Late in the afternoon of Tuesday, June 21, the market was greeted with the bombshell news that Tesla Motors (NASDAQ:TSLA) had made an offer to buy SolarCity Corp (NASDAQ:SCTY.DL). And while there's no doubt this is a big, aggressive move for Tesla, the question is whether or not the combination of SolarCity and Tesla Motors really makes sense.
What just happened
On June 20, Tesla's board of directors sent SolarCity co-founder and CEO Lyndon Rive an offer to buy SolarCity, as follows:
Subject to completing due diligence, we propose an exchange ratio of 0.122x to 0.131x shares of Tesla common stock for each share of SolarCity common stock. This proposal represents a value of $26.50 to $28.50 per share, or a premium of approximately 21% to 30% over the closing price of SolarCity's shares, based on today's closing price of SolarCity's shares and the 5-day volume weighted average price of Tesla shares.
As of this writing, the market doesn't seem to be enamored with this deal. Tesla Motors shares are down over 9% at this writing on June 22. Based on the exchange ratio in Tesla's offer, that puts SolarCity's stock value between $24.40 and $26.20, since it's now basically pegged to Tesla's share price.
The rationale of the deal
On the surface, there may not seem to be a lot to like about this potential marriage. After all, combining two companies which have never reported a full-year GAAP profit very much reads like "two wrongs not making a right":
However, Elon Musk, a co-founder, chairman, and largest shareholder of both companies, clearly sees reasons to join them together. A few points that Musk made on a conference call with analysts discussing the offer:
- Powerwall (battery storage) sales would be lower-cost from a combined company.
- SolarCity's customer-facing presence would immediately increase through Tesla Motors stores.
- SolarCity is on track to be cash flow positive "within six months at the outside."
The first two points are essentially tied together. On paper, it would seem that someone interested in buying an electric vehicle would also be interested in solar power and even battery storage. So one potential benefit from this marriage could be driving down customer acquisition costs, particularly for SolarCity, which has found them a challenge in recent quarters:
As you can see, SolarCity's sales cost per watt was up substantially last quarter, due to increased fixed costs, but lower sequential volumes. Before the acquisition offer was announced, SolarCity management said its volume would grow at a higher rate than its sales expense most quarters going forward, and it's highly likely that this acquisition would help that happen.
The positive cash flows that SolarCity is on track to produce shouldn't be ignored, either; this is far from a move to "save" SolarCity, as some in the financial industry have posited. SolarCity's revenues are largely tied to long-term (as in 20-year) contracts with its solar-system customers. And that cash flow could do a lot to help underpin the financial strength of Tesla, which continues to spend gobs of cash to build its battery factory and increase manufacturing capacity ahead of the 2018 launch of the Model 3.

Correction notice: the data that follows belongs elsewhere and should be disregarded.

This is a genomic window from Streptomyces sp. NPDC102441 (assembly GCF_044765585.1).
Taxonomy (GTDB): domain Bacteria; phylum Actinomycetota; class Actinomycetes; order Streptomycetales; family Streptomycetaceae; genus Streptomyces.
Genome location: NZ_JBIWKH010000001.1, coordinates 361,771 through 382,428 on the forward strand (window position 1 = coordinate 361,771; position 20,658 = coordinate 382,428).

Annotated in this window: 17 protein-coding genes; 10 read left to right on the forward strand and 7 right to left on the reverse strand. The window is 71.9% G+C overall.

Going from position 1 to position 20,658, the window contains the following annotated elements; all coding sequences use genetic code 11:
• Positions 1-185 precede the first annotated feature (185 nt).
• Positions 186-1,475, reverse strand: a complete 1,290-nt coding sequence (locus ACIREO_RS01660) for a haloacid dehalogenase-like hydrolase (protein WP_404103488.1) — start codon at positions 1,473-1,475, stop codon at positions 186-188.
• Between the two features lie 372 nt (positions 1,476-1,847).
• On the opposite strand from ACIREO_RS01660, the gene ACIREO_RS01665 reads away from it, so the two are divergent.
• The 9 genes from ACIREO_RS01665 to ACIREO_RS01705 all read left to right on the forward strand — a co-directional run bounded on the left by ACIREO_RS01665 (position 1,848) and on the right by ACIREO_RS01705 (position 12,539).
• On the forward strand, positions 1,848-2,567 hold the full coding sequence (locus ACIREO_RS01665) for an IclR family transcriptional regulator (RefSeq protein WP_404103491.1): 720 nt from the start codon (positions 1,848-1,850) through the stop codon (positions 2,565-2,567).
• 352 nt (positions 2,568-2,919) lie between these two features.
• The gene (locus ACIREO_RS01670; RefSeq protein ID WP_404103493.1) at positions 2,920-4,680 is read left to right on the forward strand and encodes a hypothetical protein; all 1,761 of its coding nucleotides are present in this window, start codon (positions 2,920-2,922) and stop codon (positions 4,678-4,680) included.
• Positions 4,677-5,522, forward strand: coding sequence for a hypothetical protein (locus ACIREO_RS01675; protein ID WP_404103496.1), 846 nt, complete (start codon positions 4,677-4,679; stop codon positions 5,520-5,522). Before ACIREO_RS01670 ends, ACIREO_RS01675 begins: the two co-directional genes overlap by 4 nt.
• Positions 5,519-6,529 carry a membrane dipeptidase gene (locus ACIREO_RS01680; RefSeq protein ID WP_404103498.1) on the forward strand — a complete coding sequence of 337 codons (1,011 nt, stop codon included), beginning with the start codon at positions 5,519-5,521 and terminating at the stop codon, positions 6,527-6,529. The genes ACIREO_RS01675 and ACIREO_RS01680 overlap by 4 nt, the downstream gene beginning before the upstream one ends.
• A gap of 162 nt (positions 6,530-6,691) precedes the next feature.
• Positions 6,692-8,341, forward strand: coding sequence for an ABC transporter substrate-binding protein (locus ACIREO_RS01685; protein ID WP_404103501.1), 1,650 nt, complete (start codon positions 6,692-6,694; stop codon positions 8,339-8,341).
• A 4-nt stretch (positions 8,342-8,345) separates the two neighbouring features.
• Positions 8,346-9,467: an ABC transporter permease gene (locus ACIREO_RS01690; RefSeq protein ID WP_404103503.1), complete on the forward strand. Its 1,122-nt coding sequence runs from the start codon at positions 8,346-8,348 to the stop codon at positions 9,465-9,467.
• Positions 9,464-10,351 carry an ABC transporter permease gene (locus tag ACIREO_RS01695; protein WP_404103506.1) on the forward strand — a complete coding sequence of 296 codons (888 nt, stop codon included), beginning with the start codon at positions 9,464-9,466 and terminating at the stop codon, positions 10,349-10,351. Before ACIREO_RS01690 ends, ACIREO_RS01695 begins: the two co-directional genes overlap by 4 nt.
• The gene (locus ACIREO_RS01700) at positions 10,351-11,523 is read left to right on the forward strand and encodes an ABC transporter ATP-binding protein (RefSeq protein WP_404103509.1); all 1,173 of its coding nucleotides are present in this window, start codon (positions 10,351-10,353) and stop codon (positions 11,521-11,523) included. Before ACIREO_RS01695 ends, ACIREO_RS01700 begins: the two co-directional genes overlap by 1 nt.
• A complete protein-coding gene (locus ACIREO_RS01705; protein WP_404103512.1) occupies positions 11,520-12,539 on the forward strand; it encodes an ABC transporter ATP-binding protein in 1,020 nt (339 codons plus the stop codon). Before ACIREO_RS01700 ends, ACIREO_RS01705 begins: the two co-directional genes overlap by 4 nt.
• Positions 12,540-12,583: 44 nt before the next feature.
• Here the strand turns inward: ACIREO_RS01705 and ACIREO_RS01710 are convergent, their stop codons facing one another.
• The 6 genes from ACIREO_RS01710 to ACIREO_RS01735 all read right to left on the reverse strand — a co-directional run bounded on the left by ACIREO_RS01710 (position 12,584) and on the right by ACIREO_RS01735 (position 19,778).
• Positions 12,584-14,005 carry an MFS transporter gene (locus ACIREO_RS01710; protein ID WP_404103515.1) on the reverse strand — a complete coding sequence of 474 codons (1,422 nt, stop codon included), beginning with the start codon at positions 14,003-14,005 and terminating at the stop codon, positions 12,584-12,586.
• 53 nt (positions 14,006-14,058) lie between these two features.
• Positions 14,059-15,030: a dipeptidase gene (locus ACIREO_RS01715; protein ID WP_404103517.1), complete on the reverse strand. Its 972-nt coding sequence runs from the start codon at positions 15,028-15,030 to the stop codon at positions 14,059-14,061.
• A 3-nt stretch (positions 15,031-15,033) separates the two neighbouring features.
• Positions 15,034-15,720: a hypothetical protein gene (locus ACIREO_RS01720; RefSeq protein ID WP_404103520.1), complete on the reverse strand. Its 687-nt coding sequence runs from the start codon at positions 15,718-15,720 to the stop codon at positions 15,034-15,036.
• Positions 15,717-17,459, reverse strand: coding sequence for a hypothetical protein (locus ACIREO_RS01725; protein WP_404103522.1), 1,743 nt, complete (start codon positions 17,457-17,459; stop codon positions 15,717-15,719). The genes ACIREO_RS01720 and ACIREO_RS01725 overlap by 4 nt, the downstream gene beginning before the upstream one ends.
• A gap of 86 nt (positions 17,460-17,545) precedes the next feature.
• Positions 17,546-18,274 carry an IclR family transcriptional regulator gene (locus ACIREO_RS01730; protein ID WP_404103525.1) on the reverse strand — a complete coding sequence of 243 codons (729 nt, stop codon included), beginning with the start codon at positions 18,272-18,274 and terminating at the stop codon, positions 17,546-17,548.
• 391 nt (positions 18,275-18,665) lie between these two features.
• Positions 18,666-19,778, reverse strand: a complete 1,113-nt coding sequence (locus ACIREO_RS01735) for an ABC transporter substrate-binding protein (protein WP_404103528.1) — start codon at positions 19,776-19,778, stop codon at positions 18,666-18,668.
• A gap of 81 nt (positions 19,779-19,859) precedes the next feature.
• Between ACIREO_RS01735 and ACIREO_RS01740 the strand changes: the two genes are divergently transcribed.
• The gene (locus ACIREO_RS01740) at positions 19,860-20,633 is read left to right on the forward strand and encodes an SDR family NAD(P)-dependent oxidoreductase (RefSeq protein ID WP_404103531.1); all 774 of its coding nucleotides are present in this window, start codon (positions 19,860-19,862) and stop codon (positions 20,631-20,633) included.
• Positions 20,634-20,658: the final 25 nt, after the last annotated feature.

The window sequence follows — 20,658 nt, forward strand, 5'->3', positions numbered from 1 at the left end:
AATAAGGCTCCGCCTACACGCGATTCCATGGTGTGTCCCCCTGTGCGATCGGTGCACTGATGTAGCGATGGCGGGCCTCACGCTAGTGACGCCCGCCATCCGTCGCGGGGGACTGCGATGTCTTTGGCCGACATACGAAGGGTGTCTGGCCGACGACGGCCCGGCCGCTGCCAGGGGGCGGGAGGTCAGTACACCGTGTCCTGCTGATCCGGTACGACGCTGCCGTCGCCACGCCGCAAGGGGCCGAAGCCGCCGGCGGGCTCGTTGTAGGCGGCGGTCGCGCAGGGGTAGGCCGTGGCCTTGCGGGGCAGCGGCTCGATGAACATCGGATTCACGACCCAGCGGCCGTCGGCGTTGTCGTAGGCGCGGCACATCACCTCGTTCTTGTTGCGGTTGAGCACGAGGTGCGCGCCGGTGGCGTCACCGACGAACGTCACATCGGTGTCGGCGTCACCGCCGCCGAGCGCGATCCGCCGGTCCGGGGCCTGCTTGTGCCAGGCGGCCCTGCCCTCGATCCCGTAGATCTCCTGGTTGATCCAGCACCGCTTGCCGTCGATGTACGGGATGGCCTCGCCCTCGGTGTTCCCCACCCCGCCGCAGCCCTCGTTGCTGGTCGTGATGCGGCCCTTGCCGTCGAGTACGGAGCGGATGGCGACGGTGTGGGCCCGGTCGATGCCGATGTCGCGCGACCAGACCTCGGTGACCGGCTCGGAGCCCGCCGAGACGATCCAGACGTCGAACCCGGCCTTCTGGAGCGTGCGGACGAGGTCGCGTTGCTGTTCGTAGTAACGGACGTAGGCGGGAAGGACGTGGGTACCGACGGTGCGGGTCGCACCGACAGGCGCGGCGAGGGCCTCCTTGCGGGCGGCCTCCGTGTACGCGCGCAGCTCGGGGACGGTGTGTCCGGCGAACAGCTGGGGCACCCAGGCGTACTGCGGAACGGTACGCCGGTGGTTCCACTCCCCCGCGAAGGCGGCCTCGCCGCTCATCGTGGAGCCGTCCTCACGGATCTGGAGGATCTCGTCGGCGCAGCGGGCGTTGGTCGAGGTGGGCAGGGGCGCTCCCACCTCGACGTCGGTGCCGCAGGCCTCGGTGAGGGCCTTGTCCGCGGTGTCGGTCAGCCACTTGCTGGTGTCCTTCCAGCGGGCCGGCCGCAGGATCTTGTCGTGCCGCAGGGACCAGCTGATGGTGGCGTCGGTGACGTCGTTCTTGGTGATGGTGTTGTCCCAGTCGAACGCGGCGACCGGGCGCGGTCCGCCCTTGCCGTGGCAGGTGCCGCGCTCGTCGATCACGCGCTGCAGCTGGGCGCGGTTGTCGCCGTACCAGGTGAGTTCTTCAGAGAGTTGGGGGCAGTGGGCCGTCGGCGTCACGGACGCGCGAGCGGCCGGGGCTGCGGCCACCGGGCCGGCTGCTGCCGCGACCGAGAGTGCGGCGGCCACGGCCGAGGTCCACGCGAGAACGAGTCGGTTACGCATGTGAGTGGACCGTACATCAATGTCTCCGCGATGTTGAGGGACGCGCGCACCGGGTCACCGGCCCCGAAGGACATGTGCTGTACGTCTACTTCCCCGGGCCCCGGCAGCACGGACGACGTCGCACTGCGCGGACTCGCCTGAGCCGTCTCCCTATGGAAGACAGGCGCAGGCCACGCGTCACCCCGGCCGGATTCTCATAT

Legendary investor Peter Lynch wrote about "diworsification" in One Up on Wall Street, describing the often failed marriages of disparate businesses into corporate conglomerates. As often as not, the expected cost savings and "corporate synergies" fail to materialize. That's clearly one big risk for this merger. If the combined sales organizations don't lead to lower sales costs -- or higher rates of sales growth -- for SolarCity, then there's not a lot to gain for that company.
Furthermore, this definitely waters down the upside for investors in SolarCity, especially people who bought shares essentially anytime between July 2013 and early this year:
Despite the way the market is reacting today, this deal is probably better for Tesla Motors shareholders than it is for SolarCity shareholders. Barring a significant benefit in lower sales costs and better sales growth, it's hard to see how this makes SolarCity better than it would be as a stand-alone company.
Another risk is that both companies are likely to require substantial outside cash in coming years. So far, SolarCity has shown it can use its solar assets to access relatively low-cost capital, and over time its growing cash flows should reduce its need for outside cash. At the same time, Tesla has found the market relatively receptive to secondary share offerings to raise cash to pay for capital expenditures.
But if capital markets tighten up before Tesla's big capital projects are complete, or before SolarCity's cash flows are substantial enough to reduce its reliance on financing to pay for growth, a combined company could face twice the impact as two stand-alone ones. This is especially true for what will become a much more complex business that could make lenders more wary. When a company depends on outside capital, this risk cannot be discounted or ignored.
It comes down to execution
While on the surface the marriage of a solar company and a carmaker doesn't make a lot of sense, there are probably more "synergies" than are at first apparent. The companies target similar customers, so it's likely that SolarCity will realize lower sales costs, and maybe even see accelerated sales growth with a better retail presence. At the same time, Tesla's manufacturing experience could help SolarCity move forward with its Silevo panel-making business.
Put it all together, and I expect this deal -- assuming it actually closes -- will work out fine. Admittedly I don't like it as a SolarCity investor (and want to see a better offer), but as a Tesla shareholder I think it will make for a stronger company -- even if all of the potential benefits aren't realized.